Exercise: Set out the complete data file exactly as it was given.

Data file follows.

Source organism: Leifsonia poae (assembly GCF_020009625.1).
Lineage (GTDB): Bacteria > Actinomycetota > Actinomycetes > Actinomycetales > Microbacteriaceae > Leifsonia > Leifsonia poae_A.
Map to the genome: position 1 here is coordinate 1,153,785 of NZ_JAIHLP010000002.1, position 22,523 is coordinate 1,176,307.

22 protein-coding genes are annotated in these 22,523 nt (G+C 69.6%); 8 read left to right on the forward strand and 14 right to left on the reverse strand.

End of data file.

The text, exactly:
Source organism: Leifsonia poae (assembly GCF_020009625.1).
Lineage (GTDB): Bacteria > Actinomycetota > Actinomycetes > Actinomycetales > Microbacteriaceae > Leifsonia > Leifsonia poae_A.
Map to the genome: position 1 here is coordinate 1,153,785 of NZ_JAIHLP010000002.1, position 22,523 is coordinate 1,176,307.

22 protein-coding genes are annotated in these 22,523 nt (G+C 69.6%); 8 read left to right on the forward strand and 14 right to left on the reverse strand.